In today’s Gospel [Matthew 13:54-58], Jesus returns to his hometown, where the townspeople, to whom Jesus and his family have long been very familiar - and very ordinary - take offense at him. He was (or so they thought) an ordinary guy, someone like them, a working-class schlepp (as one might say back in New York).
We hear this gospel story today in the context of our current crisis, which has highlighted society’s extreme dependence for our survival on all sorts of ordinary workers, like those who work in grocery stores, for example, workers we ordinarily treat as unimportant compared with rich and powerful people whose work benefits largely only themselves and people like them.
Two and a half centuries ago, Adam Smith, spoke disapprovingly about what he called “This disposition to admire, and almost to worship, the rich and the powerful, and to despise, or, at least, to neglect persons of poor and mean condition,” which he called “the great and most universal cause of the corruption of our moral sentiments.”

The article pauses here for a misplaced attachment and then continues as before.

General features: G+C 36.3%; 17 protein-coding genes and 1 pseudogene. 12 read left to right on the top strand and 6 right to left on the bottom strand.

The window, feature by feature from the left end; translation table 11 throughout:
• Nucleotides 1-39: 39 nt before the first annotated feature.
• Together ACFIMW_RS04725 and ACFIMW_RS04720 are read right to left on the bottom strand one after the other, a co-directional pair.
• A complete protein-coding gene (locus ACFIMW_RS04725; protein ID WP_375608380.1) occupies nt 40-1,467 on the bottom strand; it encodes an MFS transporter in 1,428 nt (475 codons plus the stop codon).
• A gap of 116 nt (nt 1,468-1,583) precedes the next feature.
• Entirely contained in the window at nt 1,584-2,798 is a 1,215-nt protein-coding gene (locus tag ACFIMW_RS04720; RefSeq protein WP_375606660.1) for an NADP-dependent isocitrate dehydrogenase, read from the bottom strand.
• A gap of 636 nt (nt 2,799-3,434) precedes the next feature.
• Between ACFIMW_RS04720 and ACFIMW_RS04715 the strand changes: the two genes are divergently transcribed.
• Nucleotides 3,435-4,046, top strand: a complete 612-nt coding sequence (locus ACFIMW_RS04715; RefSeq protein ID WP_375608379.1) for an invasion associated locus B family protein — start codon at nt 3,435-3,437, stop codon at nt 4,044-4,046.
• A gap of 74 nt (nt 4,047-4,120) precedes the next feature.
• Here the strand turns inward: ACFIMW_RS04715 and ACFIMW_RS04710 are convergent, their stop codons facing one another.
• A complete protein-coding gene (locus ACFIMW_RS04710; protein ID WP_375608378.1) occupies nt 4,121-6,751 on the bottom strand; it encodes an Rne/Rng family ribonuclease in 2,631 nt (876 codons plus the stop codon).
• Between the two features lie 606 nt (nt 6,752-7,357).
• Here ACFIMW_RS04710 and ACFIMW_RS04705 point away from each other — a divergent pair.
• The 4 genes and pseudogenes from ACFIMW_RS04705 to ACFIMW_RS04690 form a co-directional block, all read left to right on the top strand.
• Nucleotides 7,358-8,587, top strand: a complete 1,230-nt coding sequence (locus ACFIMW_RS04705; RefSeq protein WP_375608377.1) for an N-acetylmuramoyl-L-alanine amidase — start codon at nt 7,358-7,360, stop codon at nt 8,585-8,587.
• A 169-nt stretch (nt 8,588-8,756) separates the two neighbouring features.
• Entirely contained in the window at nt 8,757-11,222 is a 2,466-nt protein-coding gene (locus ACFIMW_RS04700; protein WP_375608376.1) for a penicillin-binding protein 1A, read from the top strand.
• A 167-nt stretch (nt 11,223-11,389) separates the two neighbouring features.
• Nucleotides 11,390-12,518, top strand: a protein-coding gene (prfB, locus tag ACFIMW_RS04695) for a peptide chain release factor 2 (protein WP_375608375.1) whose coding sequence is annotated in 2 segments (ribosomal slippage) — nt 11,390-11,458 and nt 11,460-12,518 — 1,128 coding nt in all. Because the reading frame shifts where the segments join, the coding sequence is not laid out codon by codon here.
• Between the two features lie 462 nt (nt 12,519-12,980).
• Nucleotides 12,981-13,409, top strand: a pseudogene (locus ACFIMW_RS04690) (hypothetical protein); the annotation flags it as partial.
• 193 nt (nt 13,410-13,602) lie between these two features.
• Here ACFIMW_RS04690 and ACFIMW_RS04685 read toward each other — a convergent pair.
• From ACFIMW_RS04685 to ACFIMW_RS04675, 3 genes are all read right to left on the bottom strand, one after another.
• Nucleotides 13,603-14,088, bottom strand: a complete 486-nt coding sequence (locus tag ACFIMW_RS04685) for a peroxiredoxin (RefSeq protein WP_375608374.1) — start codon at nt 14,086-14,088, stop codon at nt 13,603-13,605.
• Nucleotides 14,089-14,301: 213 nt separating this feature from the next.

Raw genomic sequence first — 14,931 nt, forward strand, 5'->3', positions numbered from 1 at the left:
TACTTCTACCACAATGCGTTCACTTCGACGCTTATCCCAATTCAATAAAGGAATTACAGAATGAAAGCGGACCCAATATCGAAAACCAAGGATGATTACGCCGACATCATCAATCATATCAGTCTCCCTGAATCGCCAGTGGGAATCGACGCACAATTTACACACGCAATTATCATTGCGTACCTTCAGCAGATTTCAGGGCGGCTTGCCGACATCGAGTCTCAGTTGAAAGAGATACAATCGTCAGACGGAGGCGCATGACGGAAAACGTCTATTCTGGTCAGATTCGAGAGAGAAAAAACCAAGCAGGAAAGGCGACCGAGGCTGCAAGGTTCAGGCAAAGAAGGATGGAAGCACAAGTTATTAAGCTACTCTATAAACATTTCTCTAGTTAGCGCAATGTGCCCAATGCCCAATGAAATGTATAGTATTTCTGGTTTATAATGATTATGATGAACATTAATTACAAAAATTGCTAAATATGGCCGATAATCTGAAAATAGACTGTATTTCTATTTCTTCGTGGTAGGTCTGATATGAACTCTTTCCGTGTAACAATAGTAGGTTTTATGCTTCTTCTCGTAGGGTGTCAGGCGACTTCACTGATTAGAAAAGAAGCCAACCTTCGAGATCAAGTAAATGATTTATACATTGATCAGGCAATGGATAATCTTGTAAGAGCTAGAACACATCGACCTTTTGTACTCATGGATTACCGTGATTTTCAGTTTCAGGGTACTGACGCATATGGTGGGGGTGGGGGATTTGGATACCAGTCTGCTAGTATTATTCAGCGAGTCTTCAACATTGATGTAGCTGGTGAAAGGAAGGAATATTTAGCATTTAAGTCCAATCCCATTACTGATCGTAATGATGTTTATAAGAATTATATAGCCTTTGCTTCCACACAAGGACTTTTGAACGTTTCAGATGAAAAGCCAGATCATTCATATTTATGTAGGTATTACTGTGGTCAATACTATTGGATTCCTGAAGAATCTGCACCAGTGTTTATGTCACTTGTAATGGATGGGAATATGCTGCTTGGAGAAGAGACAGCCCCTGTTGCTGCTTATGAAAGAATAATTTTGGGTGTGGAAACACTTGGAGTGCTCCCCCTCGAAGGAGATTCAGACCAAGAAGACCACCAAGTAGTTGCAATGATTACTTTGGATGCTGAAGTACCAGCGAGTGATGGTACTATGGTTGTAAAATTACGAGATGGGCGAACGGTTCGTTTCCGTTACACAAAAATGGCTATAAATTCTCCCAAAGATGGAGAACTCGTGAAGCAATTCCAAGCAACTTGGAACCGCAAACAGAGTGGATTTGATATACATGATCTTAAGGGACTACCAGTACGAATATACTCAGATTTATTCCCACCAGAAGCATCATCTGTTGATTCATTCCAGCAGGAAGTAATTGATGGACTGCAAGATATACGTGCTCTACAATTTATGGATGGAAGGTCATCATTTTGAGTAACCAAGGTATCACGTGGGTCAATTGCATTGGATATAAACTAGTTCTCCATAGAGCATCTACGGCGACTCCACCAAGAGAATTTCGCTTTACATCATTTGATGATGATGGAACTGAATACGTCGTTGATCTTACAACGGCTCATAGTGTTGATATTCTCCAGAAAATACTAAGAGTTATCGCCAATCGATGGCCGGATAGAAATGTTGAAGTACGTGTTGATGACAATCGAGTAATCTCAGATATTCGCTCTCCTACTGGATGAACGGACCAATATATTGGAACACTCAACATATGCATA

How ironic that it is precisely such ordinary, unappreciated “persons of poor and mean condition,” whose social and economic well-being our society has largely neglected for decades, are now seen as “essential workers” - poorer people in low-paying jobs that our wealth-worshipping society habitually disrespects and whom this present pandemic so directly endangers.
When Pope Pius XII invented today’s feast of Saint Joseph the Worker in 1955, he did so in response to the 20th-century labor movement. The social and economic progress made by workers in the 20th-century is now largely a thing of the past. As our current crisis demonstrates, for many (who in an earlier era would have been beneficiaries of the labor movement) things have been getting consistently worse on multiple levels. It’s nice to step out on one’s balcony and applaud essential workers, as many do these days in certain cities. But maybe the moral of this feast is that a lot more is called for, lest we too, like the people in Nazareth, dramatically miss the point of what God is showing us by becoming not just one of us, but an ordinary, unappreciated worker one of us!
Homily for the feast of Saint Joseph the Worker, Immaculate Conception Church, Knoxville, TN, May 1, 2020.
The entire Mass may be viewed on the Immaculate Conception Church Facebook Page and later on the parish website icknoxville.org.